A Filipina physicist at Washington State University (WSU) has found a way to dramatically improve conductivity in a crystal “400-fold” by simply exposing it to light—a discovery that has possible implications for future computers, particularly memory devices.
Dr. Marianne Tarun, a postdoctoral research associate at WSU’s Physics and Astronomy Department, made the serendipitous discovery when she left a sample of strontium titanate—a crystal used in jewelry and some electronic components—out on a table counter before testing it for conductivity.
To her surprise, exposure to room light had made the crystal up to 40,000% more conductive for days after exposure. The effect has since been called “persistent photoconductivity”.
“It came by accident, it’s not something we expected. That makes it very exciting to share,” Tarun was quoted as saying in a WSU press release.
“We initially thought that (it) was due to impurities or chemical contamination,” she added.
“No one has ever seen such (an effect) due to exposure to light at room temperature, which is important because all practical eletronic devices work at room temperature,” said WSU physics professor Dr. Matthew McCluskey.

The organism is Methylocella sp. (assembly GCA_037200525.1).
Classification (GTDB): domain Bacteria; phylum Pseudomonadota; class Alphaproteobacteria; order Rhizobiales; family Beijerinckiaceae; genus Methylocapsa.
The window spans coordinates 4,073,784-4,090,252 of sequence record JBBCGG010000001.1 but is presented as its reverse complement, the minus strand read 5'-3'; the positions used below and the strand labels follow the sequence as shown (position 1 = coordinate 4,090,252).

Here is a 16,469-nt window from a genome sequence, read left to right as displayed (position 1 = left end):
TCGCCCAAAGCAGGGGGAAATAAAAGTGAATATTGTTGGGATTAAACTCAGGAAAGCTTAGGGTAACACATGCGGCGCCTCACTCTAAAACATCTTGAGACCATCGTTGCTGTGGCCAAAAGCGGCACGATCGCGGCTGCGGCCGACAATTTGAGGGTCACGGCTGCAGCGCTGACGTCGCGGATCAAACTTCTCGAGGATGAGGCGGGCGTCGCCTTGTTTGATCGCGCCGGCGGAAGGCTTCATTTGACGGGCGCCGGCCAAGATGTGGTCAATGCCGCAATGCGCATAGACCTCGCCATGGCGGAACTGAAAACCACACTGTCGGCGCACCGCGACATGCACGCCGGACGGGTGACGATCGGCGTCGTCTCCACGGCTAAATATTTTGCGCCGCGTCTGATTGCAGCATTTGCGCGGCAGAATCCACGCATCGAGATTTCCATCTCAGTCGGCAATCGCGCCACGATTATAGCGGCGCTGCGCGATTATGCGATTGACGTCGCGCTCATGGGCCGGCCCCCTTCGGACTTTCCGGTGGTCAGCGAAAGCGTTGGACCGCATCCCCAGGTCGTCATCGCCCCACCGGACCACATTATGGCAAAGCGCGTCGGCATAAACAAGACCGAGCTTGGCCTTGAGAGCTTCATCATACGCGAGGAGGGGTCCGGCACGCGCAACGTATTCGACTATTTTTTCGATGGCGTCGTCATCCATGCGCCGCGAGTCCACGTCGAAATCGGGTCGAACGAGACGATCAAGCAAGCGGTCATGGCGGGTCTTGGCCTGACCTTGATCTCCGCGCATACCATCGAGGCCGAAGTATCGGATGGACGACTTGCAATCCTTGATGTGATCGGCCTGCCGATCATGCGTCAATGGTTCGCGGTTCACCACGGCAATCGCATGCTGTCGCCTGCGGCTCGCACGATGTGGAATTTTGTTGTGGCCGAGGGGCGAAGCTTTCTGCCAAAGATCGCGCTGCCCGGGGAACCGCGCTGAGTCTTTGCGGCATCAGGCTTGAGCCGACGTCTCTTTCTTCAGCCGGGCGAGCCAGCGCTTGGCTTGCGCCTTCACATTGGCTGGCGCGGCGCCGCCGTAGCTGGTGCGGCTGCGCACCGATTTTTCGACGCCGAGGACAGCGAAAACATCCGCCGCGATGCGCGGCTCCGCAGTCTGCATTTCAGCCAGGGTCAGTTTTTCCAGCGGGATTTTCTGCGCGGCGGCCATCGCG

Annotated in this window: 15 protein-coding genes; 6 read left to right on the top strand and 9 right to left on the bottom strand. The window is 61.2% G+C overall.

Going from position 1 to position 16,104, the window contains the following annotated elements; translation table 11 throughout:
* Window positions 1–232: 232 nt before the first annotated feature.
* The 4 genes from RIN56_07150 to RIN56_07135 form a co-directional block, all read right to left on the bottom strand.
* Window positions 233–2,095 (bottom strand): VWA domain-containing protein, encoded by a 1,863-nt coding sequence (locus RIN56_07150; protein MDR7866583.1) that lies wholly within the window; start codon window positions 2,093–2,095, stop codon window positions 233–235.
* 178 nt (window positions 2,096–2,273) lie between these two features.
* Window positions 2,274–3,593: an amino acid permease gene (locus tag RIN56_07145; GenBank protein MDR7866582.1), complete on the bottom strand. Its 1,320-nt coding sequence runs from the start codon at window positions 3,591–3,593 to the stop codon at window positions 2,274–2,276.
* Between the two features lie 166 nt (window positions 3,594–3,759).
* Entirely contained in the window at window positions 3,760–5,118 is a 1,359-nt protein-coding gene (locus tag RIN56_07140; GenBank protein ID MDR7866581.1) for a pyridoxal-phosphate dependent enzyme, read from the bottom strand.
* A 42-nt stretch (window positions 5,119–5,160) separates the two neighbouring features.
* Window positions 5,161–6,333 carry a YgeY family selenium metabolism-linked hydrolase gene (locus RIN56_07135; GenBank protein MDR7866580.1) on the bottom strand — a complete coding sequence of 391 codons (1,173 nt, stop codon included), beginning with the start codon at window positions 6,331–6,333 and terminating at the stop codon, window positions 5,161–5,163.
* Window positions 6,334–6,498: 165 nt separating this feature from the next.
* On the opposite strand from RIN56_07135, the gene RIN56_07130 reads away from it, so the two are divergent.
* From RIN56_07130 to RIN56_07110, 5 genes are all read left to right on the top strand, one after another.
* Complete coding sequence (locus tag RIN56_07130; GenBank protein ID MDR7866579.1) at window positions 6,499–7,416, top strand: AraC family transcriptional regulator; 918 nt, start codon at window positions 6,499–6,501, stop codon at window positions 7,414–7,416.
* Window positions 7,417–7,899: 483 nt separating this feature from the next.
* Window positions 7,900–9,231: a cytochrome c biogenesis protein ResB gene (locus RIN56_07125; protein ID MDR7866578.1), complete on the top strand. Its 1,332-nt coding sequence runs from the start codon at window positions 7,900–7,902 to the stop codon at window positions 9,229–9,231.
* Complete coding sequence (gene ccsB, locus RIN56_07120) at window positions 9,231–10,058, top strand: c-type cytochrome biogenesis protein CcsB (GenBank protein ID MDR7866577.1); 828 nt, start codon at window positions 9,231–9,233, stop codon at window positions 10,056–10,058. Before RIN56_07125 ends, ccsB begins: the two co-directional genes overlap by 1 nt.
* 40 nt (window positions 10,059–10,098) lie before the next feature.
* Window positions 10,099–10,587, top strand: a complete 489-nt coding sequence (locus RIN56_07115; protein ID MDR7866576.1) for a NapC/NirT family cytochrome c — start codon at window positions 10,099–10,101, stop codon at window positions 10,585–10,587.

A separate article on Gizmodo noted that Tarun’s discovery paves the way for devices that might otherwise only be possible with superconductors that require refrigeration.
“It’s nowhere near the level of electrical throughput of what super-conducting materials can achieve. However, it does hold a great deal of practical potential. For one, the effect works at room temperature unlike superconductors which only function at a fraction of a degree from absolute zero,” Gizmodo said.
“In standard computer memory, information is stored on the surface of a computer chip or hard drive. A device using persistent photoconductivity, however, could store information throughout the entire volume of a crystal,” McCluskey explained.— GMA News
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